— A Series of Lessons in Raja Yoga • Yogi Ramacharaka

... Medora suddenly spoke her name at the archery match had Ellen Olenska become a living presence to him again. The Marchioness's foolish lisp had called up a vision of the little fire-lit drawing-room and the sound of the carriage-wheels returning down the deserted street. He thought of a story he had read, of some peasant children in Tuscany lighting a bunch of straw in a wayside cavern, and revealing old silent images in their painted ...
— The Age of Innocence • Edith Wharton

... you, not even a little bit, my dears—Land's End doesn't sound a bit inviting, if you don't really know anything about it; no wonder ...
— The Quest of Happy Hearts • Kathleen Hay

... (says Verulamius) is rather fine deliveries and shiftings of dangers when they be near, than solid and grounded courses to keep them off. Their councillors do not derive their proceedings from any sound root of government that may contain the demonstration, and assure the success of them, but are expedient-mongers, givers of themselves to help a lame dog over a stile; else how comes it to pass that the fame of Cardinal Richelieu has ...
— The Commonwealth of Oceana • James Harrington

... his company should drink the king's health, or the queen's, or that of Chief Justice Jefferies. Observing their feet to quiver in the agonies of death, he cried that he would give them music to their dancing; and he immediately commanded the drums to beat and the trumpets to sound. By way of experiment, he ordered one man to be hung up three times, questioning him at each interval, whether he repented of his crime: but the man obstinately asserting, that notwithstanding the past, he still would ...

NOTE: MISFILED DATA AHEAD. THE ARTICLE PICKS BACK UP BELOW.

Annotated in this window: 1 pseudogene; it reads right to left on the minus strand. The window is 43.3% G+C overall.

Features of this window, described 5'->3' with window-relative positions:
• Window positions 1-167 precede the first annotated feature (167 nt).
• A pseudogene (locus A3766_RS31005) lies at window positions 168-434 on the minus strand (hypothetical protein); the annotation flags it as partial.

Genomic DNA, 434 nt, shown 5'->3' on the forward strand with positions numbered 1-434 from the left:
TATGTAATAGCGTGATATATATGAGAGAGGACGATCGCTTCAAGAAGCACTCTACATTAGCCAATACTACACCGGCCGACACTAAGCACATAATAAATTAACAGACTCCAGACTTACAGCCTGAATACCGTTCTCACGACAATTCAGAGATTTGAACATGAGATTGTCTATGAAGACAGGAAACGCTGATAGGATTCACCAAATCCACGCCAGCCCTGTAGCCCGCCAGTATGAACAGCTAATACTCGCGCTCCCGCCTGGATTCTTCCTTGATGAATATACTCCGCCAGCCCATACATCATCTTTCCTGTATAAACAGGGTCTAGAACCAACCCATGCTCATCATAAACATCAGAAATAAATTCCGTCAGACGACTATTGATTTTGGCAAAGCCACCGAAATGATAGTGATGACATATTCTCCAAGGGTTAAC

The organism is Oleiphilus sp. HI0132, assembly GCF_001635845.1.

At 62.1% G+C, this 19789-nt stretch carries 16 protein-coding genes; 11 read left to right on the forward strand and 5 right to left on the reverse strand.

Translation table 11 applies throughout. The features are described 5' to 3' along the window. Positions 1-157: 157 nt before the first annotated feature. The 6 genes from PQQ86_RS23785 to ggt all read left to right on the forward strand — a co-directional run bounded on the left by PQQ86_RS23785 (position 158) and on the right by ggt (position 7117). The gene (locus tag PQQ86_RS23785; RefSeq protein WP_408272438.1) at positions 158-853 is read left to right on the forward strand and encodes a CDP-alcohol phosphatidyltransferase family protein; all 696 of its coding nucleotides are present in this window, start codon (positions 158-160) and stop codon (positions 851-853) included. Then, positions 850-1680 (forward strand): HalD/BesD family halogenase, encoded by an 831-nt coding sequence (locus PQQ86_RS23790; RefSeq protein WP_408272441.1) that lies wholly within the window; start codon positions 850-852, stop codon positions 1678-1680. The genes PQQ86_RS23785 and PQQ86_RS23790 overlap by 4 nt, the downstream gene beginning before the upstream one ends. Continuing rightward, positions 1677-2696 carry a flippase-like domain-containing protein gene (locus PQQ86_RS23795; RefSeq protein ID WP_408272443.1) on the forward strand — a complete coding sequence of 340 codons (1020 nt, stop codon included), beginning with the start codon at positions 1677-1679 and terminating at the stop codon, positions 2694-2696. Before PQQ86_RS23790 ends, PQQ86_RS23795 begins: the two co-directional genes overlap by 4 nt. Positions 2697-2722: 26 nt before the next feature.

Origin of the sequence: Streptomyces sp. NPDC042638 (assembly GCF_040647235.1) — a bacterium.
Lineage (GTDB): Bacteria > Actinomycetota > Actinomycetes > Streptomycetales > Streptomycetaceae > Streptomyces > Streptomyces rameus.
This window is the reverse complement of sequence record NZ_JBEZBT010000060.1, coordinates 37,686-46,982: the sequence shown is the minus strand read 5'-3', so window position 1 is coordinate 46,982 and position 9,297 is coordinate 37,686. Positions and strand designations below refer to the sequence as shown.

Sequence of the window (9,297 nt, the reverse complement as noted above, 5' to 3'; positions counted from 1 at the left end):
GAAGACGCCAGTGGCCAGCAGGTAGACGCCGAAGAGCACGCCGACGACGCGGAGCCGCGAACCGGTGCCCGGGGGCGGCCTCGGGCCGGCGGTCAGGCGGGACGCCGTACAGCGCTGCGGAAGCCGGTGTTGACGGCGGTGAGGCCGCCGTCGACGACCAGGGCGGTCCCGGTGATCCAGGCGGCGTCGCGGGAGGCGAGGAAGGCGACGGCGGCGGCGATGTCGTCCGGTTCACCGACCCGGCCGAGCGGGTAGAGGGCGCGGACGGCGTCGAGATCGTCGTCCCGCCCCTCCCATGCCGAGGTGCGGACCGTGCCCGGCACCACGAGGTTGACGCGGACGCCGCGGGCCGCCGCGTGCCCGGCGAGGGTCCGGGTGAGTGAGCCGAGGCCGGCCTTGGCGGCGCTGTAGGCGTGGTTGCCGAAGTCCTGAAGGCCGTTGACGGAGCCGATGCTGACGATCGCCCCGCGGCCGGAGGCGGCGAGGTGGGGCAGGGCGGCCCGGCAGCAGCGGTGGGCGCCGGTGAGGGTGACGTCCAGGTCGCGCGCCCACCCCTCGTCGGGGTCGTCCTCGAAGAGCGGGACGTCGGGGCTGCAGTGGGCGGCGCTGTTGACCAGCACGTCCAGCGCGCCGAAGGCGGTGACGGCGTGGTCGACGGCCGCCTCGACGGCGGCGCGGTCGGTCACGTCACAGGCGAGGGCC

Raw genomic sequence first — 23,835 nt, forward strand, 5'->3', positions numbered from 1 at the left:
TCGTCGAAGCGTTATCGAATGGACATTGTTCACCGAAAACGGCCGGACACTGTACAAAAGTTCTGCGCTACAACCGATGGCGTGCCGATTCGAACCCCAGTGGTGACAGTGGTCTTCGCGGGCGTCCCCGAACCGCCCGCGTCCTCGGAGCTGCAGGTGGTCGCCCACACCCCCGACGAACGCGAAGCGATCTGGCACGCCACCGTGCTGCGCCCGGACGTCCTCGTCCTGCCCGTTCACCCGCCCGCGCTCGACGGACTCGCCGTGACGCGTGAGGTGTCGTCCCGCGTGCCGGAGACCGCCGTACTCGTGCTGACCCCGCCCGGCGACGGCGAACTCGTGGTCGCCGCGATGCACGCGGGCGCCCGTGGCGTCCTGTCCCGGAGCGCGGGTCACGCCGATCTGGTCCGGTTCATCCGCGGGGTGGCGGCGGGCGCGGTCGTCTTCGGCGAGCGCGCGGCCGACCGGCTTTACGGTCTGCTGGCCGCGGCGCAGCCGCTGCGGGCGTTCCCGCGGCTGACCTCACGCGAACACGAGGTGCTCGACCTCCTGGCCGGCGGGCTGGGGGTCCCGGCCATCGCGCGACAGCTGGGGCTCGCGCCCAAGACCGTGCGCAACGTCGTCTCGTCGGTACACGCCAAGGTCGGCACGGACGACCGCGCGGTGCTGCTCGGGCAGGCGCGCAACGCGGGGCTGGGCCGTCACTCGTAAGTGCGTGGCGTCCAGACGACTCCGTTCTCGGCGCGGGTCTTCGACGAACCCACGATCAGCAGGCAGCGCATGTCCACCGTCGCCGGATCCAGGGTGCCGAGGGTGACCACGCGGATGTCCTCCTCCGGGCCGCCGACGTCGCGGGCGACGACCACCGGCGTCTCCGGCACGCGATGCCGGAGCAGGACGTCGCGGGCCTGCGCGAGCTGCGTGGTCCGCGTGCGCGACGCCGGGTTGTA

— The History of England in Three Volumes, Vol.I., Part F. - From Charles II. to James II. • David Hume

... evil, however, came good, for I have made the acquaintance of his employer, a Mr. Winfield, an artist. Mr. Winfield is a man of remarkable physique. I questioned him narrowly, and he appears thoroughly sound. As to his mental attainments, I cannot speak so highly; but all men are fools, and Mr. Winfield is not more so than most. I have decided that he shall marry my dear Ruth. They will make a ...
— The Coming of Bill • P. G. Wodehouse

... flights of scales, chromatic and diatonic; others, in the neat and clean-cut execution of involved traits or figures. It must be remembered, that the great singers of the past were perfectly competent to add these ornaments themselves, as they possessed a complete and sound musical education. ...
— Style in Singing • W. E. Haslam

... recovered something of its importance and yet when verse has approached in temper to let us say 'Kubla Khan,' or 'The Ode to the West Wind,' the most typical modern verse, I have still felt as if the sound came to me from behind a veil. The stage- opening, the powerful light and shade, the number of feet between myself and the players have destroyed intimacy. I have found myself thinking of players who needed perhaps but to unroll a mat ...
— Certain Noble Plays of Japan • Ezra Pound

... everything—the rocks, the few stunted and twisted small trees, the very surface of the snow itself—lay a heavy rime of frost. This rime stood out in long, slender needles an inch to an inch and a half in length, sparkling and fragile and beautiful. It seemed that a breath of wind or even a loud sound would precipitate the glittering panoply to ruin; but in all the really awesome silence and hushed breathlessness of that strange upper world there was nothing to disturb them. The only motion was that of the idly-drifting fog wreaths; the only sound was that ...